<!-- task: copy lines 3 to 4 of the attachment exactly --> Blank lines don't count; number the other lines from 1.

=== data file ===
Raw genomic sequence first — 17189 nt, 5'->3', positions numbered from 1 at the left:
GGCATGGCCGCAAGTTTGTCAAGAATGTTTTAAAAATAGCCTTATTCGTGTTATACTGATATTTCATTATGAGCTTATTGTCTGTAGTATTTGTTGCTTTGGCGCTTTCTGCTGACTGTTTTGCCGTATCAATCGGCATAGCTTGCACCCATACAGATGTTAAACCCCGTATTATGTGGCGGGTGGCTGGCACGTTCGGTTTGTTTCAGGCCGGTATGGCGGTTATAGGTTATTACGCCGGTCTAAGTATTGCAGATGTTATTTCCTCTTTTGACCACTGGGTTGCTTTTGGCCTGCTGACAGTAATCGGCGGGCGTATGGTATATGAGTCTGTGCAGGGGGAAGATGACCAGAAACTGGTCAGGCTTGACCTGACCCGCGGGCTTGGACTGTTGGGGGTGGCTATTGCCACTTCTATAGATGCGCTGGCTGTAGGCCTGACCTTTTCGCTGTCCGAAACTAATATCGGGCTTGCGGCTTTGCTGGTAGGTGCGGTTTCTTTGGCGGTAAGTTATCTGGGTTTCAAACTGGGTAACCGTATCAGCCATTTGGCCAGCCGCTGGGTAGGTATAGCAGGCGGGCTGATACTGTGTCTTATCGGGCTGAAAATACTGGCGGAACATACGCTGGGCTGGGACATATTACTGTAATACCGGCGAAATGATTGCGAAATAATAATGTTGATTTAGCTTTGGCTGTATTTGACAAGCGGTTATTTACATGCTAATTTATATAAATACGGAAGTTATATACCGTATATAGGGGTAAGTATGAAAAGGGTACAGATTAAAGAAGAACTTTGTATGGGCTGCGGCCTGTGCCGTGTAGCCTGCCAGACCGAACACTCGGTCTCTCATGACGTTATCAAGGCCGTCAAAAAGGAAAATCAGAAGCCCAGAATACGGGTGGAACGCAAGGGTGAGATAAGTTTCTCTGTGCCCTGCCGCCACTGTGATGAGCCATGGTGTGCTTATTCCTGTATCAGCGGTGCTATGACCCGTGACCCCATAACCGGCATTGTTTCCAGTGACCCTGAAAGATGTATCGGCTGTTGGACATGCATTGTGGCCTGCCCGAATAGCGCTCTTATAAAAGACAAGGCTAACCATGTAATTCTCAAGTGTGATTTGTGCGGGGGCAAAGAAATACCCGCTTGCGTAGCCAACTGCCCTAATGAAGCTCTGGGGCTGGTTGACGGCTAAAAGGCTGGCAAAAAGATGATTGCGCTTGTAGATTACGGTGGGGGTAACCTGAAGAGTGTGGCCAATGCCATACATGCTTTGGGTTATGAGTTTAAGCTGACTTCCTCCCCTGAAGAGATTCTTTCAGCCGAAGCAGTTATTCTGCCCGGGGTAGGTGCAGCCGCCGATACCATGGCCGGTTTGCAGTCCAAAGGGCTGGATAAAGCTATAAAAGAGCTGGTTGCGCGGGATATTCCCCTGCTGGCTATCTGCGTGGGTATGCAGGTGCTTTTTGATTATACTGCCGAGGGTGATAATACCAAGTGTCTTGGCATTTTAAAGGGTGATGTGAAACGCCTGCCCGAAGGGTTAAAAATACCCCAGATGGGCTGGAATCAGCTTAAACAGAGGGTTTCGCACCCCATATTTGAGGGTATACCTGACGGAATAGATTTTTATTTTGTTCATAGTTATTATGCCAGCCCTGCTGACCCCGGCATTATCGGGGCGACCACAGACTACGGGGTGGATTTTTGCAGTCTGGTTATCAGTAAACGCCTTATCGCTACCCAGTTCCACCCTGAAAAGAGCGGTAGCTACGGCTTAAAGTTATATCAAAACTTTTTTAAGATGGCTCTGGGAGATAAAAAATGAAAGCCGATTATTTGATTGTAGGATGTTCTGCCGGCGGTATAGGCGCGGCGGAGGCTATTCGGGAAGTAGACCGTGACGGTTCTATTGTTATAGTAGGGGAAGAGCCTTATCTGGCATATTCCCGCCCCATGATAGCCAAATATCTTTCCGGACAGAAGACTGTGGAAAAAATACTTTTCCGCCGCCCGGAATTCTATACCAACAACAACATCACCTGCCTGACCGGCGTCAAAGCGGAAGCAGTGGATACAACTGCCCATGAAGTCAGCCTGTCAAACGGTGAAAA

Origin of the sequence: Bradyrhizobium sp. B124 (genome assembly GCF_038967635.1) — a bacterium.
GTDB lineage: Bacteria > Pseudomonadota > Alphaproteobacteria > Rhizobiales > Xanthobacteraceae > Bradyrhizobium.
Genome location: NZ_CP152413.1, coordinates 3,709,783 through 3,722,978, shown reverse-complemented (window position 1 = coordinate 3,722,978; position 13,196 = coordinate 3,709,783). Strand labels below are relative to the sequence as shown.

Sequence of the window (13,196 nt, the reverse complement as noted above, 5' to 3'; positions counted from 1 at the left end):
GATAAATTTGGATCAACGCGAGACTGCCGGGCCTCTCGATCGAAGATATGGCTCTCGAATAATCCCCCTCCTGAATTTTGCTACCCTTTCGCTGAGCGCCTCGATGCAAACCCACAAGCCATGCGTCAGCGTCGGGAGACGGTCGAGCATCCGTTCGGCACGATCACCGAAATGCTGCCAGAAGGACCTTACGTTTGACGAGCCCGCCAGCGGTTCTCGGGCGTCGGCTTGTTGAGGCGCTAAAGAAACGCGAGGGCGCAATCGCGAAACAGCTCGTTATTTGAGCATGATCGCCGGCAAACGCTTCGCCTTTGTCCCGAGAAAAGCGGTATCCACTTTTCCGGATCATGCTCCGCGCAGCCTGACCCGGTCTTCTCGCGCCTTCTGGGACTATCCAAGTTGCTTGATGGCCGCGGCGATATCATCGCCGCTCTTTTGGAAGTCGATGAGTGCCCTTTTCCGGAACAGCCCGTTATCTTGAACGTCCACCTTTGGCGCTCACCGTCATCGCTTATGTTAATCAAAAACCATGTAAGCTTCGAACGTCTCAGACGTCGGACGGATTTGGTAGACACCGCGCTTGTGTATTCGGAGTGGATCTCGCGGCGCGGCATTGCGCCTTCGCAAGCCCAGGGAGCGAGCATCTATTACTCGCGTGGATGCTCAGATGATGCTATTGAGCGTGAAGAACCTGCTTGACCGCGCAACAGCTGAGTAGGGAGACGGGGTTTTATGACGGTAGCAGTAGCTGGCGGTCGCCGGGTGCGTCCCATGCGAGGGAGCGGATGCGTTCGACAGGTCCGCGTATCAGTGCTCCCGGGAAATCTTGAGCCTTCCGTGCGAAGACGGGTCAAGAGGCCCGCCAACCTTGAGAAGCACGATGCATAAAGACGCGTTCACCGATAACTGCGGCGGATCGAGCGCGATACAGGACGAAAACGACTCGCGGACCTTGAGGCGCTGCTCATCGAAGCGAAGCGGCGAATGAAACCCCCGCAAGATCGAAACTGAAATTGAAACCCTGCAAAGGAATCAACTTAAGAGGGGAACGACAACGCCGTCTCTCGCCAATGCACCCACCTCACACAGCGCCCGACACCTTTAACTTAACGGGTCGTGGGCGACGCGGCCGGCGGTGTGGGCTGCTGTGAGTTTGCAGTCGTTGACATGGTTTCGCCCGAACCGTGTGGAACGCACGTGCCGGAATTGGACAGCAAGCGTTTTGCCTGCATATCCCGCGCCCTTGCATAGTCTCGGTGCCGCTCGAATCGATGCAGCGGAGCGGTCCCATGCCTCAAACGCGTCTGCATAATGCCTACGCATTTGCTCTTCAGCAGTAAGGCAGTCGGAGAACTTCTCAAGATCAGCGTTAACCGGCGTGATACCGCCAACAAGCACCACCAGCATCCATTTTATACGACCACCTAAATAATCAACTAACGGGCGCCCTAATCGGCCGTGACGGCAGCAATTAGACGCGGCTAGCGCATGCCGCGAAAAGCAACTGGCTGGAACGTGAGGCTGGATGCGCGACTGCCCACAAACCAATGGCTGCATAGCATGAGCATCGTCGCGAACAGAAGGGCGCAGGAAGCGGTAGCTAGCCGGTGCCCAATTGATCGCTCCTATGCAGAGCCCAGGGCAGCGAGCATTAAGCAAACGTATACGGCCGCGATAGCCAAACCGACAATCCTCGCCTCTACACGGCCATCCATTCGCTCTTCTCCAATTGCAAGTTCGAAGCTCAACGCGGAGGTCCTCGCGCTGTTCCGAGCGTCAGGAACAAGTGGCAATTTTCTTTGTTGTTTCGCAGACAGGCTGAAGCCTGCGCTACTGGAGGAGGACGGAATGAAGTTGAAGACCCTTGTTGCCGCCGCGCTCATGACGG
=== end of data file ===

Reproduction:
Origin of the sequence: Bradyrhizobium sp. B124 (genome assembly GCF_038967635.1) — a bacterium.
GTDB lineage: Bacteria > Pseudomonadota > Alphaproteobacteria > Rhizobiales > Xanthobacteraceae > Bradyrhizobium.